Saturday, April 14, 2018

Saturday, Apr 14th, Nagasaki, Japan


Hiroshima means "broad island".  You couldn't tell it when we arrived on the ferry from Miyajima.  But when Mori Terumoto saw it in 1589, it was a bunch of little flat islands stretching out from a hilly mainland.  He built a castle, and began to connect the islands with rocks from the hills.  His successors continued the plan.  Hiroshima is still flat, but it's home to 1.2 million residents today.
In 1945, there were 350,000, and we killed 140,000 of them in 10 seconds at 8:15am.  The latest toll is 320,000 when you count in those who died from radiation poisoning.  Before we boarded two trains to Nagasaki, we visited the Hiroshima Memorial Peace Museum.  The highlights for me in it were the artifacts collected from the ruins, and the video stories (20,000) of the survivors.  Much of the rest was literally old news on wall displays.

Outside in the Peace Park, we saw several memorials dedicated to the event, which were much more intended to drive home the importance of stopping it from happening again.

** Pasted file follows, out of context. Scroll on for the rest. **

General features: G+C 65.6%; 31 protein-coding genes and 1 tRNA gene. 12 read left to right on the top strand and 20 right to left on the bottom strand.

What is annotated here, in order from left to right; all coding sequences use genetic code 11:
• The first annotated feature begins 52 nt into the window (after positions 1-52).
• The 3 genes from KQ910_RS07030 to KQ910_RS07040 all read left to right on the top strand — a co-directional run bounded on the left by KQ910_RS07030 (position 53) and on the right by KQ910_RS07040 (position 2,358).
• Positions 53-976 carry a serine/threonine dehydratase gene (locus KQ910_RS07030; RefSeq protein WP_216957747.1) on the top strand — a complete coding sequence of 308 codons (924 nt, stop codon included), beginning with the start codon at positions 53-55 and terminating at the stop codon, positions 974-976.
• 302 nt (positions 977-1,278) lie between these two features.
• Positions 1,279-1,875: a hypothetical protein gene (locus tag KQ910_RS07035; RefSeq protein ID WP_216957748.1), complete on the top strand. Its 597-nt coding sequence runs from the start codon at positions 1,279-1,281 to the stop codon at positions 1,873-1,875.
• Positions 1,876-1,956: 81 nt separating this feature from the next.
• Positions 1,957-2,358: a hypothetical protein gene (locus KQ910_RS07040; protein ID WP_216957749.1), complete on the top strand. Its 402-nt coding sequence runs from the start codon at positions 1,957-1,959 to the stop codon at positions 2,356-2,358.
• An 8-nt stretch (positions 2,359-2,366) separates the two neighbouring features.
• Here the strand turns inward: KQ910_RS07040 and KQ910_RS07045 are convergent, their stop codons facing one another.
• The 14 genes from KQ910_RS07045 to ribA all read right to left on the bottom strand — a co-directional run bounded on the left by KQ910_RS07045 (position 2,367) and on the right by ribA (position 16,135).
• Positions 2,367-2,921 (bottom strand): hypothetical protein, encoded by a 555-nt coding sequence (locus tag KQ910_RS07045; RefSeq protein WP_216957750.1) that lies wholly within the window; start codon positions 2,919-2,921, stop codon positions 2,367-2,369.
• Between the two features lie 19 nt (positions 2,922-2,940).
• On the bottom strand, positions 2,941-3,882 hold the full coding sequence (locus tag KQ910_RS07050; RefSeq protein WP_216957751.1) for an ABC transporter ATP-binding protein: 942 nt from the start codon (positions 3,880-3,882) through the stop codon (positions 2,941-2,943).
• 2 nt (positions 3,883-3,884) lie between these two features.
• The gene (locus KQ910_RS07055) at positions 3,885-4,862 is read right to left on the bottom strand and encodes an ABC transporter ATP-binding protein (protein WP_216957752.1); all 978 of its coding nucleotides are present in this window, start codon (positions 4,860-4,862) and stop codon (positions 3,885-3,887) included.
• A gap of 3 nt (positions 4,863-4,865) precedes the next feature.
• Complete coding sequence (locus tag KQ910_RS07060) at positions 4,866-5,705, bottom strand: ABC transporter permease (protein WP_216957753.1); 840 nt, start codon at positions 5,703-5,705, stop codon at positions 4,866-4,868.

Mostly sponsored and maintained by children and their advocates, walking around these reminders brought home the message more powerfully.

And if you're wondering what that paper that Teddy, our guide is holding up to the's his flowchart on our route today (bus to train station to use lockers, taxis to museum and back, lunch, retrieve luggage, train, train, taxi, etc.) - so he wouldn't get us lost.

To see all of the photos taken today, click on Saturday, April 14th, Nagasaki, Japan.

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